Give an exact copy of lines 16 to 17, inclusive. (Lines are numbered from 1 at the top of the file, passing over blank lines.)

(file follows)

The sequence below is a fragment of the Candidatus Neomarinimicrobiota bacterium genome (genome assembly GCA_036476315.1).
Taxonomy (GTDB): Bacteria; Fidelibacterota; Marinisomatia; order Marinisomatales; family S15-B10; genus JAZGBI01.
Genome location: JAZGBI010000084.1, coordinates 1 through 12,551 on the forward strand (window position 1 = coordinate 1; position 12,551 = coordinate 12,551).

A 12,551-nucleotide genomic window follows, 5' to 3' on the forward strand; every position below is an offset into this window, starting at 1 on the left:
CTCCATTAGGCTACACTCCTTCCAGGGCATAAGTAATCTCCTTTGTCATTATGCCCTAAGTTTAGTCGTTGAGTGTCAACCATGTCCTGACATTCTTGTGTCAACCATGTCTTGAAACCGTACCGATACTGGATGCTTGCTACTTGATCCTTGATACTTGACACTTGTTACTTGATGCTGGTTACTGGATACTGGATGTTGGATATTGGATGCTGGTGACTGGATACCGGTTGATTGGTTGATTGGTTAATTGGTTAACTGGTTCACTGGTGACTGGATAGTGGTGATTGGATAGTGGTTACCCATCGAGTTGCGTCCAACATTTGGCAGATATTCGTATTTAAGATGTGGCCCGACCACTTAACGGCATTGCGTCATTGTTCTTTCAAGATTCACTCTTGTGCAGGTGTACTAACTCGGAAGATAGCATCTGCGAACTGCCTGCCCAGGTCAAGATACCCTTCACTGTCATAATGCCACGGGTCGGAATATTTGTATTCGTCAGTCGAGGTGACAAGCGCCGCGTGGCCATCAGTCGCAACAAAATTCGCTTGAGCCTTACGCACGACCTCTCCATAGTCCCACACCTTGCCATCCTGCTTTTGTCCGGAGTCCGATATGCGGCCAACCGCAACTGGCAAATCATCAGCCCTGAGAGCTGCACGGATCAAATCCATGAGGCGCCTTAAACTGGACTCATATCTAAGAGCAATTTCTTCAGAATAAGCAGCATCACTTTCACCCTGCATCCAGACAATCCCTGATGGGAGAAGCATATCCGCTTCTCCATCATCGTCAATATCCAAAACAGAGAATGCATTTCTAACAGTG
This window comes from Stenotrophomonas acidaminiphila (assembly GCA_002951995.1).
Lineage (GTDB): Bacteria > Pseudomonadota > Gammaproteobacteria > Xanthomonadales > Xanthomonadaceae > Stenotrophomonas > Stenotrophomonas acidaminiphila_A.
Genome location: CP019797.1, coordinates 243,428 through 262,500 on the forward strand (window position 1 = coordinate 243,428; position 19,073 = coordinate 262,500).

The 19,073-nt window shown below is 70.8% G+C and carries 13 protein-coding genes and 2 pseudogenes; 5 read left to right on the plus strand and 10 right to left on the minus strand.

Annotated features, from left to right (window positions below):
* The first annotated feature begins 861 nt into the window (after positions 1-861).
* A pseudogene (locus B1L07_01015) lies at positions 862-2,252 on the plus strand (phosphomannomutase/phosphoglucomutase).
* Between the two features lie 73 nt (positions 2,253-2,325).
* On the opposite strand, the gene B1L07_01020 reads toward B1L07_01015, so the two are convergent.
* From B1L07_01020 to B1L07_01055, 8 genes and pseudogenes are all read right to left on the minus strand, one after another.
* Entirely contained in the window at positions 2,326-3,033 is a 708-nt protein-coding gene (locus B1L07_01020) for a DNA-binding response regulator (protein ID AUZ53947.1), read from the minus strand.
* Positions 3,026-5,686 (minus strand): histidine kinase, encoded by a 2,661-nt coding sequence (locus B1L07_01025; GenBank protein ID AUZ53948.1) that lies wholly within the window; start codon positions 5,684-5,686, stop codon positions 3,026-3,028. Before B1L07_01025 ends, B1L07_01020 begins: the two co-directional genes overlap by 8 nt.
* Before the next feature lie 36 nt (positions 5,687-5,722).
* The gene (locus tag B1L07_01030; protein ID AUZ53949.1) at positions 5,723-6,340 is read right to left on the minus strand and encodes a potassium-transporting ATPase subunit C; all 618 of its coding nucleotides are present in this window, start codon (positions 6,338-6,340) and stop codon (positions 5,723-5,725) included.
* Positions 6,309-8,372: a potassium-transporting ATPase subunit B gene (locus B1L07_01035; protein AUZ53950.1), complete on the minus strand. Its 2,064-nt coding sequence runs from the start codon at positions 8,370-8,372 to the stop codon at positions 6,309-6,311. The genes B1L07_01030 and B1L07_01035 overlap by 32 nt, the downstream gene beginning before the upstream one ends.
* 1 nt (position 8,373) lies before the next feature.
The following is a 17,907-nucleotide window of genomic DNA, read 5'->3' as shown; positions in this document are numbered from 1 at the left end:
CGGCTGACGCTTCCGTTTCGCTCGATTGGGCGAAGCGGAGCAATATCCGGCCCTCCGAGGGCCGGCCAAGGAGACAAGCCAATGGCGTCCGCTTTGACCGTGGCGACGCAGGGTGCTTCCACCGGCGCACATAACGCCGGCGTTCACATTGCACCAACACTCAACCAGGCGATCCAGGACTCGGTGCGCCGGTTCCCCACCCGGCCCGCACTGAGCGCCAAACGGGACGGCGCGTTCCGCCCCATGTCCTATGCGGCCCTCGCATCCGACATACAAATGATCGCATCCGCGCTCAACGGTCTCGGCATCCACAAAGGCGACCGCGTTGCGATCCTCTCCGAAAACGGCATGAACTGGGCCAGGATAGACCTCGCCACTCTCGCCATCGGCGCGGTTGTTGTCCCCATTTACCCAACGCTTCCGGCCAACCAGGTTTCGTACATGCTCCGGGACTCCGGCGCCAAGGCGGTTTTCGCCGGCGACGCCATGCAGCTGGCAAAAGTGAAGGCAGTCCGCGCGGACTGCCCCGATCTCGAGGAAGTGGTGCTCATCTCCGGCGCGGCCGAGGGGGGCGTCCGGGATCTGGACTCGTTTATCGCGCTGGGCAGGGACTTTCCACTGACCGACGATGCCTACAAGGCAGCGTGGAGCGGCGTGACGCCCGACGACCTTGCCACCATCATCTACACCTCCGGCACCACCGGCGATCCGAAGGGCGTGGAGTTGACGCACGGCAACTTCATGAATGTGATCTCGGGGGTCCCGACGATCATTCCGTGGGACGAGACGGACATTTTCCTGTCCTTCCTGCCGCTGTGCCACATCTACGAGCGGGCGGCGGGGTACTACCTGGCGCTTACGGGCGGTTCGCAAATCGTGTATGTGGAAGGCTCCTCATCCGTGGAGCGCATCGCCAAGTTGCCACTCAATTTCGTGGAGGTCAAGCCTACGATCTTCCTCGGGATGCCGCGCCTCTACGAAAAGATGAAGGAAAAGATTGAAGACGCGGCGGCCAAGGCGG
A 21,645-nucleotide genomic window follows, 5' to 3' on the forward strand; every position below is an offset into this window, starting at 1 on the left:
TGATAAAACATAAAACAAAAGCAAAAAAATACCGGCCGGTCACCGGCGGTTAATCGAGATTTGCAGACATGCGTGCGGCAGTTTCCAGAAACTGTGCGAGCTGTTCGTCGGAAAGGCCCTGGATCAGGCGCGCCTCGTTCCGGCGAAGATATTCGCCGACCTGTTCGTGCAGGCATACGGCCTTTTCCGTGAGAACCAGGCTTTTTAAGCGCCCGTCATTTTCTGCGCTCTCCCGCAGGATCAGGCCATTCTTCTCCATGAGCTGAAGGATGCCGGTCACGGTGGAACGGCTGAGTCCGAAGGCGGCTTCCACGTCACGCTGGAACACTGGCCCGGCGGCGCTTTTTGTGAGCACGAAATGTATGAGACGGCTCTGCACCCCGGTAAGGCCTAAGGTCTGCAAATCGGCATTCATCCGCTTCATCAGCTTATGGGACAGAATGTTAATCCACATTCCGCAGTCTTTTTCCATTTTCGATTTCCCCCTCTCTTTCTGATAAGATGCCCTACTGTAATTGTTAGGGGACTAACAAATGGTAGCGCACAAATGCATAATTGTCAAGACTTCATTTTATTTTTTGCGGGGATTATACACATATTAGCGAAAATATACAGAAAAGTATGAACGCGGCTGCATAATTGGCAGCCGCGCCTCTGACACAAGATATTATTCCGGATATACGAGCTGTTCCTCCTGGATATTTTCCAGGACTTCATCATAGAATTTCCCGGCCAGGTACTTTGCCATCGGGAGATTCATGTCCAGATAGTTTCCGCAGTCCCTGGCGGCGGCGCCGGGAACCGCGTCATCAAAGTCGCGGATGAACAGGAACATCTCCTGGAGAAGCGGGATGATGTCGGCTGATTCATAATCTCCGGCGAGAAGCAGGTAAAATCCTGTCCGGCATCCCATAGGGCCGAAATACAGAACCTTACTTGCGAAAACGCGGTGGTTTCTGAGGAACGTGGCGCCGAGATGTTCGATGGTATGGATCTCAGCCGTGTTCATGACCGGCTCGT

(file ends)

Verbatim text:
* Entirely contained in the window at positions 2,326-3,033 is a 708-nt protein-coding gene (locus B1L07_01020) for a DNA-binding response regulator (protein ID AUZ53947.1), read from the minus strand.
* Positions 3,026-5,686 (minus strand): histidine kinase, encoded by a 2,661-nt coding sequence (locus B1L07_01025; GenBank protein ID AUZ53948.1) that lies wholly within the window; start codon positions 5,684-5,686, stop codon positions 3,026-3,028. Before B1L07_01025 ends, B1L07_01020 begins: the two co-directional genes overlap by 8 nt.